New USTA PPR Point Table for 2012

Discussion in 'Junior League & Tournament Talk' started by klu375, Oct 21, 2011.

  1. Tennishacker

    Tennishacker Professional

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    The USTA junior player development is a total failure, and anybody that works in that system is also a failure.

    The goal of the USTA Junior Player Development was to create an American Champion, meaning a grand slam winner. They have not produced one male or female champion yet.
    They have spent many millions, made numerous coaching changes, brought in new directors ever couple years, but none of that has had any effect on produce an American Champ.

    So you tell me if that's a failure or success.
     
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  2. tennis5

    tennis5 Professional

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    These are really good points that I never even thought about,
    thank you for raising them so everyone is aware of the hypocrisy of this organization.

    Yes, I forgot about how the reduction of the draw size was announced along with,
    or coinciding with the increase in the wild cards.....

    Or how there is still no clear, transparent understanding or rules or point pyramid on who gets them...

    And that is one area, a lack of transparency that can really anger people.

    Point in fact I can think of one boy who got a WC this summer who is a 4 star player for the USTA
    and is lower on the national point scale, but yet he still got a wild card over 5 star players who were higher on the national point scale, in both age groups, I might add.

    And yes, amazing point, what organization announces these rule changes 2 months before.

    How does one plan for a change IF THEY DON'T KNOW IT IS COMING.

    Come to think of it, have they announced it?

    The only place I read about it was here, on this board.

    My section has sent no notification about this, nor does anyone know in my section.
     
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  3. treeman10

    treeman10 Semi-Pro

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    Last edited: Oct 25, 2012
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  4. chalkflewup

    chalkflewup Hall of Fame

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    New directors every couple of years? So 3 over the last 6 years? I don't believe that to be an accurate statement. Also, I don't believe the sole objective of the program is to create a Grand Slam champion. People in the business have the utmost respect for a Higueras, Berger, etc... Just my opinion, but characterizing anyone that works in that system a failure is purely uneducated, misinformed or emotionally charged. Donald Young, Melanie Oudine, and Madison Keys all recently turned to the USTA. Apparently they didn't consult with you prior to making a decision.

    If we apply your logic to the private sector, we should just shut down American tennis and call it a day. Americans exponentially spend many more millions in the private sector on thousands of kids at academies all over the US and none have been able to produce an American Champion in recent years. A big fat bagel. From Smith to Newcombe to Weil to Saviano to Uncle Rick or Grandpa Nick - bagelocity with the gringos. Talk about cardiac arrest. Anyone that works in those programs or supports those programs in any capacity must be failures too. Please.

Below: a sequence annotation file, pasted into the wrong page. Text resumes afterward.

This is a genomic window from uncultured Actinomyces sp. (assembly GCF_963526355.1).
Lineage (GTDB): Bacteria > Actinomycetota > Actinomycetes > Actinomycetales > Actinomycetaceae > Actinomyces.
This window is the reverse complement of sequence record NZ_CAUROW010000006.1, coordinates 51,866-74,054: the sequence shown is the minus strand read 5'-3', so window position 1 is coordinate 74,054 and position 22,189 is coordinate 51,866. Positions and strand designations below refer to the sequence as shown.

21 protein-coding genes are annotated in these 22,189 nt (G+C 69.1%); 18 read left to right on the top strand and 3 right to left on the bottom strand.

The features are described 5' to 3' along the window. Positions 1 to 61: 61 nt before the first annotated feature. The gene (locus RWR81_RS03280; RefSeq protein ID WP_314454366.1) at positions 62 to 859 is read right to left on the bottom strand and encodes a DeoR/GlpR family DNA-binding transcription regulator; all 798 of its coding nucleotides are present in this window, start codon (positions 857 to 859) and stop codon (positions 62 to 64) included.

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  5. arche3

    arche3 Banned

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    US academies suck too lol... I never bought into the academy hype for young kids. I think it will be crazy tennis parents that will grow a new US champion.


     
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  6. Number1Coach

    Number1Coach Banned

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    No way it will obama he promised change .
     
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  7. TennisFan2Day

    TennisFan2Day Rookie

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    I guess I should have said a sporting governing body. I didn't think anybody would think otherwise on a tennis forum, but I guess that is my bad.

    Do you know why Sock thanked Berger and the USTA? Because they paid for everything for him including travel expenses for the tournaments. Plus, he knows that is his only chance to get a WC into pro tournaments down the road.

    Here is a list of 4 players who were all #1 in the country when they went to Boca full time under Berger; Jordan Belga, Konrad Zieba, Joseph Di Giulio and Tyler Gardiner. Now where are they in the rankings?

    All I am saying is that for as much money that he is making and as much money as they are throwing into the system down there that they should be putting up a lot better numbers than they are.

    Take both champions at Kzoo this year. They both go to public school, both of them played HS tennis, and both of them have "normal" lives for the most part. Maybe the USTA should take notice.